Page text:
I also like the 3-week timeframe because while it gives them and us time to mentally and physically heal, it isn't long enough to cause more issues from a complete lack of work for months on end. If you are doing your homework correctly during the year to get the horse to biomechanically use themselves well, they may fall out of that and into a danger zone that causes them to favor one side or the other, or go a certain way that is going to start atrophying muscles and building incorrect/asymmetrical muscling.

 

Starting back into work

Once I start back up with them, I am NOT back into full-swing with their workload. I typically use the rest of the year to just stretch their muscles, get them moving, have light rides, and also just hit the "reset button". Once I know they aren't fresh, my rides sometimes consist of hopping on bareback just to walk around or maybe trot/canter for a total of a couple minutes.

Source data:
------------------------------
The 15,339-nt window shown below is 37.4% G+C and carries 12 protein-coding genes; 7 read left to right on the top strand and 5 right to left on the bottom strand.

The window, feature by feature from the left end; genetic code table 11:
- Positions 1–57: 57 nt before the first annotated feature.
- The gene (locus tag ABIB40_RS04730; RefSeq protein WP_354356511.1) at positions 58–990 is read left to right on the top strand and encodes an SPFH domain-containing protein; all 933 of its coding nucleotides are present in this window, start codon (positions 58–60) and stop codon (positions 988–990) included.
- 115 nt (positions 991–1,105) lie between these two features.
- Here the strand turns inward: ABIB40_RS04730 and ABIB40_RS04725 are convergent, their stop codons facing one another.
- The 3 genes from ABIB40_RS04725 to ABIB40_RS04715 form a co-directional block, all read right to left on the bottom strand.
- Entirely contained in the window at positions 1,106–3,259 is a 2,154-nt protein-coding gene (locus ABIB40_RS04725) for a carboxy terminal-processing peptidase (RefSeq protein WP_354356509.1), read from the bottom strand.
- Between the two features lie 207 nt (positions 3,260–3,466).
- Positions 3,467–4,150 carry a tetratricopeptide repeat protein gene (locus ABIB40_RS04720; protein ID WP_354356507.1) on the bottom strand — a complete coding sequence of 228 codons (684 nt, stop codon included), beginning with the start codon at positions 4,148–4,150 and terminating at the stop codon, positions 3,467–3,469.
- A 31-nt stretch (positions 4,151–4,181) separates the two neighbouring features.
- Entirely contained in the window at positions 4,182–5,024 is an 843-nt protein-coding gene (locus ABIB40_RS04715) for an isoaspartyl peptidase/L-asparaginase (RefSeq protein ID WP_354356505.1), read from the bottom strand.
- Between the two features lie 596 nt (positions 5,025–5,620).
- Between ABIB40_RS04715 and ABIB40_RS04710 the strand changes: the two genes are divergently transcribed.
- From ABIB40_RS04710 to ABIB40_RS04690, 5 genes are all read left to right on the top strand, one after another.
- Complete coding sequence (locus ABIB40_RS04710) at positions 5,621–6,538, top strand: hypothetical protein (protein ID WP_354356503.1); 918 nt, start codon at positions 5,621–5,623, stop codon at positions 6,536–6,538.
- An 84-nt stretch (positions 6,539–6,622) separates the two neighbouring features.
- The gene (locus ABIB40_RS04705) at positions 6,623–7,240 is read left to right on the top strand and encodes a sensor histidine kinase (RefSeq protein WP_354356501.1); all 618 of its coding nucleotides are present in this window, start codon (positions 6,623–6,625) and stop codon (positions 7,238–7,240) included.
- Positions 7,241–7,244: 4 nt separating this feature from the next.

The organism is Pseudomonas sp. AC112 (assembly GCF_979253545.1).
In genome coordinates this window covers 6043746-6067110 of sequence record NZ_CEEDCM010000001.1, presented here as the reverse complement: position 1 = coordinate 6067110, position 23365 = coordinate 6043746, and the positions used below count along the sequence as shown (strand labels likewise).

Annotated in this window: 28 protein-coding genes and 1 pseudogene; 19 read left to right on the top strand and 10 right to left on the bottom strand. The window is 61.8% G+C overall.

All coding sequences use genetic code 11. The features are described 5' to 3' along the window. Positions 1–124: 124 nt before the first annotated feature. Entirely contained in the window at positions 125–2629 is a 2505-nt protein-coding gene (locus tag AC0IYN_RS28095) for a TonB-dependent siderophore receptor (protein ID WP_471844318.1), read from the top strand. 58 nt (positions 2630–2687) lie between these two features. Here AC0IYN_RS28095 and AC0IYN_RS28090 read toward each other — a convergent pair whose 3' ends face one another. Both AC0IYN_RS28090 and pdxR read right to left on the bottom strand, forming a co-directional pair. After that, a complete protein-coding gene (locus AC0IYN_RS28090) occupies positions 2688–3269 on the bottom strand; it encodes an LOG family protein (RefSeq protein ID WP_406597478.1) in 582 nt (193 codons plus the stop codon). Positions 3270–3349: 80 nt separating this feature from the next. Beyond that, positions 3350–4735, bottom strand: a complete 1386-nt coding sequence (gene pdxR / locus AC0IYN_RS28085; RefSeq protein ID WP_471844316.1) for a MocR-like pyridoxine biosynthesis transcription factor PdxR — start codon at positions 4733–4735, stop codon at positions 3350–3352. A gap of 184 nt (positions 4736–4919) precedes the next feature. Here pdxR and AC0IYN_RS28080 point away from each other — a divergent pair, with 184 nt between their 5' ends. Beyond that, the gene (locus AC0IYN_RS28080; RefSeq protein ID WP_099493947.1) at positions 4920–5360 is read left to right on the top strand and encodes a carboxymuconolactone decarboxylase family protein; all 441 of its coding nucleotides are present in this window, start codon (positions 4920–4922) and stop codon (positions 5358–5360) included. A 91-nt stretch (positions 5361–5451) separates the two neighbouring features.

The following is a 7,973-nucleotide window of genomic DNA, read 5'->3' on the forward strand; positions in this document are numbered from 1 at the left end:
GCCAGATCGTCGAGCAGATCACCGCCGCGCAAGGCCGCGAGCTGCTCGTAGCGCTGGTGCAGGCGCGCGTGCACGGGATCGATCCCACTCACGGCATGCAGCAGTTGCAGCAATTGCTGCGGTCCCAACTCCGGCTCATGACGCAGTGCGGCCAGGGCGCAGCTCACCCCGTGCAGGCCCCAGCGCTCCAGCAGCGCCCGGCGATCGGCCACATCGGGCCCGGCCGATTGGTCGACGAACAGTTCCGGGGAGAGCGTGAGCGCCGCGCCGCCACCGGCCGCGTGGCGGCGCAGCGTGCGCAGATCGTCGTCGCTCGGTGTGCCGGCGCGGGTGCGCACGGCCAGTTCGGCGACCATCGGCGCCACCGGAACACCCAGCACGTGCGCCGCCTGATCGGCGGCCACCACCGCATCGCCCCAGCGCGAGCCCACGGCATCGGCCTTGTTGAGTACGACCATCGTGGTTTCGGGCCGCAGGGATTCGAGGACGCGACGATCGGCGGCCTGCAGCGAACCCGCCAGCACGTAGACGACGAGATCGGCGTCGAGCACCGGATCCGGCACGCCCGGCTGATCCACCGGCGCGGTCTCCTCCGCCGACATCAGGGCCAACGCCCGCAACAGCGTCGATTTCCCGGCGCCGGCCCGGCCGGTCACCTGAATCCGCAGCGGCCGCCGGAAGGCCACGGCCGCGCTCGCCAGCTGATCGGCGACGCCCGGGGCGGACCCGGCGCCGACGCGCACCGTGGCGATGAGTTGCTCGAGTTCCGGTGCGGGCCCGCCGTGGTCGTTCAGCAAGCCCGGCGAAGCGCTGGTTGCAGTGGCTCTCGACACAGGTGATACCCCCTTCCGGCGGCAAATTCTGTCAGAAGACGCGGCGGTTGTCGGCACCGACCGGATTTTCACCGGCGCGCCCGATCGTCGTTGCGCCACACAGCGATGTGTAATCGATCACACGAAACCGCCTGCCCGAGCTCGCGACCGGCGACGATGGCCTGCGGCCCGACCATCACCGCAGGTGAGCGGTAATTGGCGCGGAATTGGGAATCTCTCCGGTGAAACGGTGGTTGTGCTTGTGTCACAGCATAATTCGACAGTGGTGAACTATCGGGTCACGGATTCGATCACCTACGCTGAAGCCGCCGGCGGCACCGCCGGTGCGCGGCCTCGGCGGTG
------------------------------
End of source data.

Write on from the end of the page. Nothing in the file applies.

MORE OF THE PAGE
I use this time to remind myself of the joy of riding and to truly enjoy the horses without having some ulterior motive or external goal/deadline I need to aim towards. It's just me and my horse, playing around. They get extra days off when I'm just not feeling like riding, which is something I can't do very much of during the season since they (and I) need to be finely tuned and fit to be able to compete at the upper levels. They typically don't even jump until at least the beginning of January, and even then it's starting slowly and low heights. I usually aim for back into "full work" by the beginning of February. That gives me a month or so of full work before I typically head to Aiken to get an early start on the season.